Vivarium Studio

From Wikipedia, the free encyclopedia

Vivarium Studio is a French theatrical performance company which was founded by Philippe Quesne in 2003 in Paris. Established with the purpose of innovation, the organization includes painters, actors, dancers, musicians and animals which have created and performed their own works in theaters and festivals in various parts of the world. Quesne writes and directs these plays, as part of the French avant-garde tradition. Sets, movements and dialogue tend to be simple and sparse, with subtle political and social messages, and a focus on the little things of life.

The company is mostly supported by DRAC Île-de-France / the French Ministry of Cultural Affairs.[1] Works by Vivarium have been presented in theaters and festivals in the United States, Brazil, Mexico, Germany, Sweden and Poland.[2] Some of the venues have included the International Summer Festival Hamburg, La Ménagerie de Verre Paris, Festival d'Avignon, Hebbel am Ufer Berlin, Les Spectacles vivants – Centre Pompidou Paris, Kunstencentrum Vooruit Gent, Théâtre de l’Agora Scène nationale d’Evry et de l’Essone, Festival Baltoscandal Rakvere, Rotterdam.[1] and the Festival Internacional Cervantino .[2]

Establishment of the Studio[edit]

French artist Philippe Quesne established Vivarium Studio in Paris in 2003 as a laboratory for theatrical innovation, which includes painters, actors, dancers, musicians and animals. Quesne was born in Paris in 1970 and studied visual arts and graphic design at L’École Estienne and set design at L’École des Arts Décoratifs de Paris .[2][3] He has created designs for opera, concerts, theater performances and contemporary art exhibitions among other projects.[3]

The company has developed projects for art galleries, urban spaces, parks, gardens and forests. These projects have tackled various topics often with irony. They use various types of techniques such as interviews, articles, poems, songs and word lists, along with actors, sound, lights, videos and movements. The works often contain references to literature, the sciences, the visual arts, music, cinema and comics.[2] Vivarium Studio is part of the French avant-garde tradition which often focuses on mocking the ideas of the French bourgeoisie. Much of their work centers on characters who are in unusual to ridiculous situations but then turn the tables. Many of the works are focused on the little things in life. Although not obvious, Quesne also places political and social messages in his works, especially related to the environment. His views on the environment mostly show up in the stage design, as well as a series of picture books he created called Conséquences. Speech is kept to an absolute minimum, spectacle is decried and presence is considered to be most important. There is also conscious use of silence.[4]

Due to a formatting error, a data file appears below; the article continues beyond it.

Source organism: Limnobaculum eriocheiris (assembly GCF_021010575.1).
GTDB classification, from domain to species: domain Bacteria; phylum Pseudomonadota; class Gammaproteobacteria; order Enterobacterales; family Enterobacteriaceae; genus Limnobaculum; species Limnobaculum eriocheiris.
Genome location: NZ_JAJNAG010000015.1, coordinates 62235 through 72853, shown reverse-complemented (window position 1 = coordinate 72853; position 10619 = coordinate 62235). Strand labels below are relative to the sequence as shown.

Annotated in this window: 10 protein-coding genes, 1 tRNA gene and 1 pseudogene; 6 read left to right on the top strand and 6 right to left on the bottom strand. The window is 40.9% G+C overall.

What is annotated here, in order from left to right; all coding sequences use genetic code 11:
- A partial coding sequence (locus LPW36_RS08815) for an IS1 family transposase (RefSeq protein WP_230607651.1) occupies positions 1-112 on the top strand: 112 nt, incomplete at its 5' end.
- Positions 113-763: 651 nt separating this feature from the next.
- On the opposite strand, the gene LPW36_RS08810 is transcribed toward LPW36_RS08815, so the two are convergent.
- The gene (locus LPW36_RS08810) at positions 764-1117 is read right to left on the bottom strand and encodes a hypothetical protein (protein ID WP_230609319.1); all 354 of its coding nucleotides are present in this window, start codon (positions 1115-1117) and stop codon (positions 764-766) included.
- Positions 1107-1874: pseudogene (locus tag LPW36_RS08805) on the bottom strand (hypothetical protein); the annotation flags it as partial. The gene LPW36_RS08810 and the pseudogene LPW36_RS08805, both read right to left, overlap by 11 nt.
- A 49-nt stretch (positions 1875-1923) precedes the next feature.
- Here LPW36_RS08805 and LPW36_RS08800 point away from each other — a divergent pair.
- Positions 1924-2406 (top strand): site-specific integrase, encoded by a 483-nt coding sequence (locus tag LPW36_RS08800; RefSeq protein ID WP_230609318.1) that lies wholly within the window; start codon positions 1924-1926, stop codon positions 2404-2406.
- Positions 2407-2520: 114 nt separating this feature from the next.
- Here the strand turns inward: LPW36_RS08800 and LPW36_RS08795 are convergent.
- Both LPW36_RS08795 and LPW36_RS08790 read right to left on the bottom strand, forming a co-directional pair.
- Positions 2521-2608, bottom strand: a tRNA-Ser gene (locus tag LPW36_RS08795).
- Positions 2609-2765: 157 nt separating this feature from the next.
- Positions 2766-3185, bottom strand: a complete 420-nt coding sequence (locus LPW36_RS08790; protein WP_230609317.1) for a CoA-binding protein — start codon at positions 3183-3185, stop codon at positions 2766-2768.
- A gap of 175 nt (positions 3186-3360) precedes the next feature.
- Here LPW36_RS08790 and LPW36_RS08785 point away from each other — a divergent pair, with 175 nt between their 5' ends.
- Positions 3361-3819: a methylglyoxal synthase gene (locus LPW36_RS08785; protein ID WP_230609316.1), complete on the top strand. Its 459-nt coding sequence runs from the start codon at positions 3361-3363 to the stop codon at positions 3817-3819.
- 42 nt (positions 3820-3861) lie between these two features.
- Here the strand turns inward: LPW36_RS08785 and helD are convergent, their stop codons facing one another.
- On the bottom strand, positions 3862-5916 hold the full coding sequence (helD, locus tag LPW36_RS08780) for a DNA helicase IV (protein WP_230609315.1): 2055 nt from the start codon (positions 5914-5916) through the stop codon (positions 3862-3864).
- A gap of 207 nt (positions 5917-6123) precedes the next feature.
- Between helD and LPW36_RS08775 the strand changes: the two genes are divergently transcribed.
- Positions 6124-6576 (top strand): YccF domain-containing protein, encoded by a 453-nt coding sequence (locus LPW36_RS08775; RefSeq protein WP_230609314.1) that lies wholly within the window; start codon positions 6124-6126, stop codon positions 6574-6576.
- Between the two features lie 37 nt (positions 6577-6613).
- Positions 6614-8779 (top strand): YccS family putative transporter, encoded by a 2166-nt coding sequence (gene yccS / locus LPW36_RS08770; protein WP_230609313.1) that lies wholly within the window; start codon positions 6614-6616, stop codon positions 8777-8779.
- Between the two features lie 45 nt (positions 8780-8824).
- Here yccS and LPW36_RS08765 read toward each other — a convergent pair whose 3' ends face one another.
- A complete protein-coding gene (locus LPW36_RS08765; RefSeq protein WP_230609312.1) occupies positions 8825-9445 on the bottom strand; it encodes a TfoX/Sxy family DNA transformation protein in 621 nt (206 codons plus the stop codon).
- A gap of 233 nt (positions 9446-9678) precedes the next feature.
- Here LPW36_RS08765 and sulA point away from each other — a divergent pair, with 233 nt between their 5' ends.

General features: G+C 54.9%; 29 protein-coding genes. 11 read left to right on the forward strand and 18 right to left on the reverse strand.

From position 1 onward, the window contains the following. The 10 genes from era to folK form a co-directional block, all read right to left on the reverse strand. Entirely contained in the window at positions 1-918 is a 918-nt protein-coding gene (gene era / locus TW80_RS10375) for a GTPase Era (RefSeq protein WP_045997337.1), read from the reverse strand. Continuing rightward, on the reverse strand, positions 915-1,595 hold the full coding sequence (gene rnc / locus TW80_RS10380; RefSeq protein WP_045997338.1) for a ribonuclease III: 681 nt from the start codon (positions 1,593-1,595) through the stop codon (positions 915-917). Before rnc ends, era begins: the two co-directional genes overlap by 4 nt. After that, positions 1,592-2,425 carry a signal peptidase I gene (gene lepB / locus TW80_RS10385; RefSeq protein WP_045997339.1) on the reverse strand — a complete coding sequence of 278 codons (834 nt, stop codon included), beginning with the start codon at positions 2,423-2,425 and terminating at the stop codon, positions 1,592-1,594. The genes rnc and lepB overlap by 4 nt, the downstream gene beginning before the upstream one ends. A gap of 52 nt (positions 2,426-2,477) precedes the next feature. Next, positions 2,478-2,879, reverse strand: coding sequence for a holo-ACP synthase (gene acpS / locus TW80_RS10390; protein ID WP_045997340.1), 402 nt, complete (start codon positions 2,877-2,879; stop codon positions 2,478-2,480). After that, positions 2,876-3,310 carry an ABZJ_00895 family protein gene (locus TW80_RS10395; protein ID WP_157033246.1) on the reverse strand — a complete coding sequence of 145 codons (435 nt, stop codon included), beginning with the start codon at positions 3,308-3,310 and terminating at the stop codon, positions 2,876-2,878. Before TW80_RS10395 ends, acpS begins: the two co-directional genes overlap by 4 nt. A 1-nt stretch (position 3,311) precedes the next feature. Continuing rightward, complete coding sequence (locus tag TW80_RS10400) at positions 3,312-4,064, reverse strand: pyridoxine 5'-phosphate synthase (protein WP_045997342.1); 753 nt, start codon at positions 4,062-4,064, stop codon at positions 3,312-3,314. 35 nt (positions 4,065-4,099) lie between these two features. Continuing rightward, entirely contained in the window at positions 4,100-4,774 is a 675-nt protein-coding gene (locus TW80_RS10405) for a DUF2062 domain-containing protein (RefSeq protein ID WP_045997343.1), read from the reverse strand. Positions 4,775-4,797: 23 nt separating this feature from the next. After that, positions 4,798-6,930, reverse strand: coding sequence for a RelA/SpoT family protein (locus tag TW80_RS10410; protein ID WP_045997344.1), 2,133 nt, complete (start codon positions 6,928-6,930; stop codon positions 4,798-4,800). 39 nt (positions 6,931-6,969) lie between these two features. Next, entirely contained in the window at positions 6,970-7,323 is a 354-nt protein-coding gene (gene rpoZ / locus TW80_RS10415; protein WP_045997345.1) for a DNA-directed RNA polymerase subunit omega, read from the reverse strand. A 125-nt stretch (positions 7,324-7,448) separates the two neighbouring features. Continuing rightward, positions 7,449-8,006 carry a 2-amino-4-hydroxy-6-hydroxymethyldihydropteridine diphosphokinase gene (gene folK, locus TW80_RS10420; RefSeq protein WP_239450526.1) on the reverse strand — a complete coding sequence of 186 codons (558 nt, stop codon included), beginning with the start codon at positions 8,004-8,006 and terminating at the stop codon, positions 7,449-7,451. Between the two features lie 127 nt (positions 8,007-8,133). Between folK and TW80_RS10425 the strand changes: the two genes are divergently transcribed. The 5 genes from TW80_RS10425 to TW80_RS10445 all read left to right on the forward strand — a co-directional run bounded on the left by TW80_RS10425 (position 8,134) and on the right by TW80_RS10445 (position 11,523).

Works created by the company[edit]

As an individual and director of Vivarium, Quesne has created and produced a number of works such as the multi-media piece, The Itching of the Wings (La Démangeaison des Ailes), Des Expériences (2004), an evolving project set in such diverse spaces as an art gallery, a forest, a pond, and a wasteland, D'après Nature (2006), L'Effet de Serge (2007), La Mélancolie des Dragons (2008), Echantillons (2008) and Big Bang (2010).[2][3]

L'Effet de Serge is a drama performed on a very sparse set with no lavish dramatic gestures or abundant dialogue. The set is composed of empty walls, a ping-pong table, a snippet of a rug, a TV set, French doors opening onto a small garden. The work is about both the futility, pleasure and necessity of daily routines.[2][3] Gaëtan Vourc'h played a Buster Keaton-like main character who prepares short shows for his friends in his living room on Saturday night. The goal is to show the need for the creative impulse which can be expressed in the simplest of deeds.[5][6] This project was supported by Étant donnés: The French-American Fund for the Performing Arts, a program of FACE.[3] L'Effet de Serge won an Obie Award at the Under the Radar Festival in New York City.[5]

In La Mélancolie des Dragons, the scene focuses on a Citroën that houses six fans of Heavy metal music. The story revolves around their attempts to start their own version of a Disney theme park as a critique against cheap consumerism. In Echantillons, the stage consists mostly of a department store window, and spectators use an IMac mouse button to give commands to the actors behind the glass.[4] The show BIG BANG is based on the theory of evolution, which, after a massive explosion, six people on a small island rewrite the history of the world.[1]


  1. ^ a b c "In Performance: Philippe Quesne". Contemporary Performance Network. August 17, 2010. Retrieved September 30, 2011.
  2. ^ a b c d e f "El efecto de Sergio, una reflexión sobre el arte" [L’Efect dSerge, a reflexion about art] (Press release) (in Spanish). CONACULTA. 2011. Retrieved October 2, 2011.[permanent dead link]
  3. ^ a b c d e "Philippe Quesne / Vivarium studio L'Effet de Serge". TBA Festival Box Office. Retrieved September 30, 2011.
  4. ^ a b Omar Willey (April 13, 2011). "The Joys of Small Things: Vivarium Studio Bring Their Gallic Wit to Seattle". Seattlest. Archived from the original on April 3, 2012. Retrieved September 26, 2011.
  5. ^ a b "Philippe Quesne/Vivarium Studio L'Effet de Serge". L'Effet de Serge. Archived from the original on April 2, 2012. Retrieved September 30, 2011.
  6. ^ Jason Zinoman (January 12, 2010). "Mysterious, Low-Tech, Basement Barnum". New York Times. Retrieved September 26, 2011.